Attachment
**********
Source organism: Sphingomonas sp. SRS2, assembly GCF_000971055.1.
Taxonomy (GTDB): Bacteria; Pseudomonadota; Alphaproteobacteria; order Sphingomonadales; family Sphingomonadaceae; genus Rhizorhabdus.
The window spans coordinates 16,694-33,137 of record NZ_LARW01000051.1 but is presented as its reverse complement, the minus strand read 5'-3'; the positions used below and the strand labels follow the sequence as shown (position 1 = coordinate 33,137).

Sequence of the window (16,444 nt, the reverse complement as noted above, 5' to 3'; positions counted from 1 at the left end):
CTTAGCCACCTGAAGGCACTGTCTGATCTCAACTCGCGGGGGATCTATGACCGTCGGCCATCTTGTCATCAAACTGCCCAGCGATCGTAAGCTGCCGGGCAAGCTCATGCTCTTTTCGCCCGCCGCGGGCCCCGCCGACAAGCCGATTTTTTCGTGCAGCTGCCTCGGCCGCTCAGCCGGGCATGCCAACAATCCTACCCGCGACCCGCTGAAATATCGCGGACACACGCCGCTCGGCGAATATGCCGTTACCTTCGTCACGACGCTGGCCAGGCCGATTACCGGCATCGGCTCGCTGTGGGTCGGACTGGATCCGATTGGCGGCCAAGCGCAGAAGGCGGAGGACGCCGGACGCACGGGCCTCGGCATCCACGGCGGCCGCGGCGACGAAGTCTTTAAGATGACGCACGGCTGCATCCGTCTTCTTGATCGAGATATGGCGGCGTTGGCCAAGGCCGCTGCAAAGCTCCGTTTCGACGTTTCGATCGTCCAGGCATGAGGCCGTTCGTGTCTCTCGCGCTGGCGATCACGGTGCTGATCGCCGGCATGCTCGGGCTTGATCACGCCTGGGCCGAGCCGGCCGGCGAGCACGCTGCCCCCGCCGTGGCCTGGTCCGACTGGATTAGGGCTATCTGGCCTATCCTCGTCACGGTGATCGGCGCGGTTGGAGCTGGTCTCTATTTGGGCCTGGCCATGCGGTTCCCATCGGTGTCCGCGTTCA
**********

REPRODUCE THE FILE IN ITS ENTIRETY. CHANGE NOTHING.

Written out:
Source organism: Sphingomonas sp. SRS2, assembly GCF_000971055.1.
Taxonomy (GTDB): Bacteria; Pseudomonadota; Alphaproteobacteria; order Sphingomonadales; family Sphingomonadaceae; genus Rhizorhabdus.
The window spans coordinates 16,694-33,137 of record NZ_LARW01000051.1 but is presented as its reverse complement, the minus strand read 5'-3'; the positions used below and the strand labels follow the sequence as shown (position 1 = coordinate 33,137).

Sequence of the window (16,444 nt, the reverse complement as noted above, 5' to 3'; positions counted from 1 at the left end):
CTTAGCCACCTGAAGGCACTGTCTGATCTCAACTCGCGGGGGATCTATGACCGTCGGCCATCTTGTCATCAAACTGCCCAGCGATCGTAAGCTGCCGGGCAAGCTCATGCTCTTTTCGCCCGCCGCGGGCCCCGCCGACAAGCCGATTTTTTCGTGCAGCTGCCTCGGCCGCTCAGCCGGGCATGCCAACAATCCTACCCGCGACCCGCTGAAATATCGCGGACACACGCCGCTCGGCGAATATGCCGTTACCTTCGTCACGACGCTGGCCAGGCCGATTACCGGCATCGGCTCGCTGTGGGTCGGACTGGATCCGATTGGCGGCCAAGCGCAGAAGGCGGAGGACGCCGGACGCACGGGCCTCGGCATCCACGGCGGCCGCGGCGACGAAGTCTTTAAGATGACGCACGGCTGCATCCGTCTTCTTGATCGAGATATGGCGGCGTTGGCCAAGGCCGCTGCAAAGCTCCGTTTCGACGTTTCGATCGTCCAGGCATGAGGCCGTTCGTGTCTCTCGCGCTGGCGATCACGGTGCTGATCGCCGGCATGCTCGGGCTTGATCACGCCTGGGCCGAGCCGGCCGGCGAGCACGCTGCCCCCGCCGTGGCCTGGTCCGACTGGATTAGGGCTATCTGGCCTATCCTCGTCACGGTGATCGGCGCGGTTGGAGCTGGTCTCTATTTGGGCCTGGCCATGCGGTTCCCATCGGTGTCCGCGTTCA